That’s all financial though. As a musician, it’s hard not to create in some way. I’ve done some writing for the high school drumline, and I’ve been recording some solo videos for my YouTube channel, as well as some cool quarantine projects with other pan players. It’s been a mental game though, because with all the stressors the pandemic is causing, a lot of the time I just don’t feel inspired. That’s something I’m still learning to push through.

If you weren’t a musician, what would you be doing?
I honestly feel like music is the one thing I am good at. If not for music, I would likely be in library science in some way. I love libraries and research.

You are a woman in a field with a male majority, especially, it seems, in the area of drums/percussion. What obstacles or biases do you face and have things improved much since you became a professional musician?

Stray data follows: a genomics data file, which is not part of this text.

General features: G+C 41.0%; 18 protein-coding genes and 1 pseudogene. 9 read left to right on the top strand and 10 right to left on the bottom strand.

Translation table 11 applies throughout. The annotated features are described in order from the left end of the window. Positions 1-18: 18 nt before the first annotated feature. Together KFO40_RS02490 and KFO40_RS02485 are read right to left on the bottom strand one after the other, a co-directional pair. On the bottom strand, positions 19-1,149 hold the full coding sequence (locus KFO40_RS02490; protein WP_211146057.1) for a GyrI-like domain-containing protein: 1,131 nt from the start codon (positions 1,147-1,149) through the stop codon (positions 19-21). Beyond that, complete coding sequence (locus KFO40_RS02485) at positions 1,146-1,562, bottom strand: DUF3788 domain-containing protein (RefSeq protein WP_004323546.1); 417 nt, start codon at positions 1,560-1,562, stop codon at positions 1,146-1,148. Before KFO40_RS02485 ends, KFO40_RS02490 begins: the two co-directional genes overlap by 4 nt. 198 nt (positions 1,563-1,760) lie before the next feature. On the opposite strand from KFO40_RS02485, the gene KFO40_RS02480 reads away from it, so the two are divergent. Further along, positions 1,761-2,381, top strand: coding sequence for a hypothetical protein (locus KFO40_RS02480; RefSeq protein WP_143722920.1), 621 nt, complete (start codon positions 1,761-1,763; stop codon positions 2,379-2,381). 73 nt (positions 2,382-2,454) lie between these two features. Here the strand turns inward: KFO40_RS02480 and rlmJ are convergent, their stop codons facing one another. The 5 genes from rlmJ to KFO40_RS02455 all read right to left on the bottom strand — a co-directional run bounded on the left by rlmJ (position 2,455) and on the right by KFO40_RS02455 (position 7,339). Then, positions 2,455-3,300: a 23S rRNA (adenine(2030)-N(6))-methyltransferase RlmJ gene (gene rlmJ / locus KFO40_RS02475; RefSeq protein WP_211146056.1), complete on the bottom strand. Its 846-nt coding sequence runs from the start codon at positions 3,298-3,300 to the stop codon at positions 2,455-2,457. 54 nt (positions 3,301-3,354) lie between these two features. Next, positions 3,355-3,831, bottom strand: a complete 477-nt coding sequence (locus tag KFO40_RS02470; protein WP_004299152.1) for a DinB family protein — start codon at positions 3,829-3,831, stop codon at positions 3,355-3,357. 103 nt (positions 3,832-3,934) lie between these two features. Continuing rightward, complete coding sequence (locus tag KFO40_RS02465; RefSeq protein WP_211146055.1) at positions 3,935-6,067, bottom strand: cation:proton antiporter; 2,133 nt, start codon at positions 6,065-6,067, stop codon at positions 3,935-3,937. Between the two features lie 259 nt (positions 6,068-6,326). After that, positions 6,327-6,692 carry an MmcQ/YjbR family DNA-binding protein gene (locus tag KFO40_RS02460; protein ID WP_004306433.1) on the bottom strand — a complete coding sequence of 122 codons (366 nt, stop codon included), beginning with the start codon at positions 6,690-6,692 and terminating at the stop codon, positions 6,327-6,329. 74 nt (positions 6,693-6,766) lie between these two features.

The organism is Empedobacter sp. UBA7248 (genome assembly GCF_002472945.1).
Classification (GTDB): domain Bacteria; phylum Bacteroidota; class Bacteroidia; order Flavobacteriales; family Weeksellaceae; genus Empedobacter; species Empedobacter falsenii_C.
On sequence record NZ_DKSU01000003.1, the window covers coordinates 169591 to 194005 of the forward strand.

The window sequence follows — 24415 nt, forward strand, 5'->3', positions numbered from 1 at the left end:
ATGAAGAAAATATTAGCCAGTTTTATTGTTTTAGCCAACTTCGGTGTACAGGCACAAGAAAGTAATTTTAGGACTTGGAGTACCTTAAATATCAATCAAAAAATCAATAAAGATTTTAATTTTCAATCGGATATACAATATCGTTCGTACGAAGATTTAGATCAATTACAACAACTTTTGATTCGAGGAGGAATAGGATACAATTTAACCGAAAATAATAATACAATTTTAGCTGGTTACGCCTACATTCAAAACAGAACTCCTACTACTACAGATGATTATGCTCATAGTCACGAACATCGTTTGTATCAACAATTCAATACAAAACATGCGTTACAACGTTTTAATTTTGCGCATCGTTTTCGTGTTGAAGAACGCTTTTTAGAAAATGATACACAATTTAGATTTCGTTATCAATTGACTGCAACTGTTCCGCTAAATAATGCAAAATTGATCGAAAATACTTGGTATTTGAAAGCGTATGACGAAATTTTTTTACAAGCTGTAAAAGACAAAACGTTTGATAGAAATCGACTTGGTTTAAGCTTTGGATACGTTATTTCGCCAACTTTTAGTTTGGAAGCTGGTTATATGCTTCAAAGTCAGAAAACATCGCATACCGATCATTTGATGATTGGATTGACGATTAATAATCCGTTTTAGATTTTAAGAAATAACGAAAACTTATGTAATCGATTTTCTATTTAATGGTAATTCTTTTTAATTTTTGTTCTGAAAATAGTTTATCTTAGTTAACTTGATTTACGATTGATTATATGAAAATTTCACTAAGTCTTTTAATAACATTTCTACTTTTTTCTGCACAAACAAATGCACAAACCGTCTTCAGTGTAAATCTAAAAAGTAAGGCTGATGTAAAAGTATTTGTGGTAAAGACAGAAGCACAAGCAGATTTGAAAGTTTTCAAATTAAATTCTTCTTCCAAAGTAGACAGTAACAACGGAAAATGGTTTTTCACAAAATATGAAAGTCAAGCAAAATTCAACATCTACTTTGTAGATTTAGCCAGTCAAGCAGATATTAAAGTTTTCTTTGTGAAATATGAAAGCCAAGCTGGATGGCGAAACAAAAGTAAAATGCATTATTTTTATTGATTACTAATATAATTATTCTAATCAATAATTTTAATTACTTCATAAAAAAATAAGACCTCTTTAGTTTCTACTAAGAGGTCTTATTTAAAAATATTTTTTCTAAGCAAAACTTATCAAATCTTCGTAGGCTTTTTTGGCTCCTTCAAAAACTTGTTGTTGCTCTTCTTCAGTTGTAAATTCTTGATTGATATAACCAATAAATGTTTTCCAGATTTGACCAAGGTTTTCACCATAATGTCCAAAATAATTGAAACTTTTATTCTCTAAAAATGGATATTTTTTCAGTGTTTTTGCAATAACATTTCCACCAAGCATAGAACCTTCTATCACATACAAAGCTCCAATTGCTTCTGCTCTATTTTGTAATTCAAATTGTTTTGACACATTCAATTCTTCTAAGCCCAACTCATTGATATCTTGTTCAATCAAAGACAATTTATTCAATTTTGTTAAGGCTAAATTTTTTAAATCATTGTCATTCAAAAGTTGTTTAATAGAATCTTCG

The first time I ever really noticed it was in middle school. I remember the section leader of drumline being relentless with his comments about me being a girl and how I made dumb faces when I played.

I’ve had my fair share of stupid comments over the years. Some things like “What does this girl think she’s going to do?” when they see me sit in with a friend’s band, only he used a nastier word than “girl.” I’ve been asked if I’m with the drummer—I think every female drummer has heard that one—and was always teased for having that “tough” face when playing in drumline. Literally every guy in the line was making a stone face, but some guys liked to tease me and tell me to smile, and that I was too little and cute to be tough. 

I get the whole “Oh my god it’s a girl playing drums!” reaction a lot, too, but I usually think that’s pretty nice. Honestly, it has bothered me from time to time, but mostly I just like to prove people wrong. It truly was something that happened more in my youth. I have the belief that my playing will speak for me, and if people like it, cool. If not, that’s cool, too.